Director’s message: It’s just good business, by Kate Lasky

The definition of insanity is doing the same thing over and over again and expecting different results. But, doing something different and hoping for a better result is more sensible, and exactly what the new library district on the May ballot is all about.

After three failed attempts to pass a countywide library tax measure in the past 15 years, library leaders decided it was time to be more responsive to the voter. They reviewed the options:

  1. Let the library system atrophy from lack of sustainable funding.
  2. Ask the county voter to support library funding for a fourth time.
  3. Make the library smaller and more sustainable by shrinking the service area.

While option three is less than ideal, it is the most realistic.

Quick primer: To meet ever-increasing demand for basic library services, voters are asked to support Measure 17-79 to form a smaller, non-contiguous library district on the May 16, 2017 ballot. The smaller district will provide a foundation of stable funding for the future and be completely independent of county government. Stable funding will allow for more hours and better materials. This library district would be formed with a permanent, dedicated tax rate of 39 cents per $1,000 of assessed property value for those living within the library district boundaries, which is about $60 a year for the average household ($5 a month). Learn more.

Libraries by nature are inclusive. We seek to provide resources for everyone, of all ages. So, the smaller area has confused some of our library supporters, residents, and even our opponents (who shall remain nameless). Shrinking the boundary leaves some folks out and others in. For example, about half of the Josephine Community Library’s (JCLI) board members live outside the proposed smaller boundary and will be “left out” of the new district. But, the boundary is not a wall and our board members can opt in after the election.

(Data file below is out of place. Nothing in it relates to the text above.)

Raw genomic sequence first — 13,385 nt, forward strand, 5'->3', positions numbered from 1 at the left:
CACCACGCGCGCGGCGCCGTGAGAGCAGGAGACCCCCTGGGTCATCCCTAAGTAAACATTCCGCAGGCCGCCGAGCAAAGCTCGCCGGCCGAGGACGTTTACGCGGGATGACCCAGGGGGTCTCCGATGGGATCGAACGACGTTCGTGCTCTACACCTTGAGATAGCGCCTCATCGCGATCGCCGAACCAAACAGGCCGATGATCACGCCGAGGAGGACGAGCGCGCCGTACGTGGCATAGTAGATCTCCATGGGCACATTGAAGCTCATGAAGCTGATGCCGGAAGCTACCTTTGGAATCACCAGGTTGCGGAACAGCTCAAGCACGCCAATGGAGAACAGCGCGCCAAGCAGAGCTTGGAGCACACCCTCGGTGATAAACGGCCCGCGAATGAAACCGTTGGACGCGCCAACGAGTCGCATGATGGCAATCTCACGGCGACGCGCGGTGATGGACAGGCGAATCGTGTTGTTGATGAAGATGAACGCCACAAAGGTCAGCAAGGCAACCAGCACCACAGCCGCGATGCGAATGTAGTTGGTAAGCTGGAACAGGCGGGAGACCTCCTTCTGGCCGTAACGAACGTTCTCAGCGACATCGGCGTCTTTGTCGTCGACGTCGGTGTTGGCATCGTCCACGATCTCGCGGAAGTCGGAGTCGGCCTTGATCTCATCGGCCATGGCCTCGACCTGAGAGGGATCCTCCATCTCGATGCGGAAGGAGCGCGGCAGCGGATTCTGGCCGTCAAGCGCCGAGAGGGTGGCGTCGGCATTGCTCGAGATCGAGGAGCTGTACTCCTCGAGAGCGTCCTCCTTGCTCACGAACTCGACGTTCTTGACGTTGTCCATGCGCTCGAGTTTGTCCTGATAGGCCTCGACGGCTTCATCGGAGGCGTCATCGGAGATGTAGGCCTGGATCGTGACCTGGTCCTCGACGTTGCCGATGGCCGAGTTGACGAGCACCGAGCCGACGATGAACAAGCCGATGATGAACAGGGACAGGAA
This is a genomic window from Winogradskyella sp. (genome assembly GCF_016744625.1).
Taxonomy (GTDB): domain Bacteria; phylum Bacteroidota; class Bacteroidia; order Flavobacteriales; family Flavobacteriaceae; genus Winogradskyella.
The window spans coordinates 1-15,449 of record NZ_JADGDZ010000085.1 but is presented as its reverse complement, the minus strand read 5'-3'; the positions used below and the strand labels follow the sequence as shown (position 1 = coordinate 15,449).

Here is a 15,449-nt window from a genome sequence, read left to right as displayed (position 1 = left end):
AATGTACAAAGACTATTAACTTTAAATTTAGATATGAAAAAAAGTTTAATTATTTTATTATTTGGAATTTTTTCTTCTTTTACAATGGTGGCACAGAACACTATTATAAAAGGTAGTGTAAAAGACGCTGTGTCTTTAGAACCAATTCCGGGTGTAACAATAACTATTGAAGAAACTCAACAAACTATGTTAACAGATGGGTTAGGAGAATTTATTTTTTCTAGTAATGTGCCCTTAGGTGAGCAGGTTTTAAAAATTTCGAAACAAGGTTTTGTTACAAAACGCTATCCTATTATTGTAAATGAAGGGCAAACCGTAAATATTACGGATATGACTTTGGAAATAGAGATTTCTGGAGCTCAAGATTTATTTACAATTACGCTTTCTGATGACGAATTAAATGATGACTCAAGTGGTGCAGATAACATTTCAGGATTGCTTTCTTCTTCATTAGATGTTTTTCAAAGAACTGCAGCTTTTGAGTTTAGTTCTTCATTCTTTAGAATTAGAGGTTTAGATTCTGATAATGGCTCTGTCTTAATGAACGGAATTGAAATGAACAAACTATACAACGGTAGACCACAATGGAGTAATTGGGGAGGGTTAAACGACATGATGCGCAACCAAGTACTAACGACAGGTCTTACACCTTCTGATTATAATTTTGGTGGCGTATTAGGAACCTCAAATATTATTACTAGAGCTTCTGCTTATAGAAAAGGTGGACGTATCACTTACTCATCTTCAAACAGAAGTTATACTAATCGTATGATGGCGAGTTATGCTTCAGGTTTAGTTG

Here’s what you can do if you live outside the new library district once it is formed:

  1. Purchase an annual library card. The elected library district board will likely base the fee on what the average household will pay in taxes, about $60 a year.
  2. File paperwork with the Board of County Commissioners to be included into the district so you can pay taxes to support the library and vote in all future library elections. You don’t need to be adjacent to an existing district boundary.
  3. Use the library as a reading room. With or without a library card, all are always welcome to read during open hours.
  4. Volunteer your time at any of the four branches to receive a library card.

Obviously, JCLI will still need all of its board members, but more importantly, the new district will still need those library volunteers who live outside the boundary. If (when) the new library district passes, the elected board will ask volunteers to continue their work. Library leaders are dedicated to making sure volunteers who live outside the boundary can easily apply for a library card in exchange for volunteer hours. Those folks who are currently volunteering will be grandfathered in for the first year.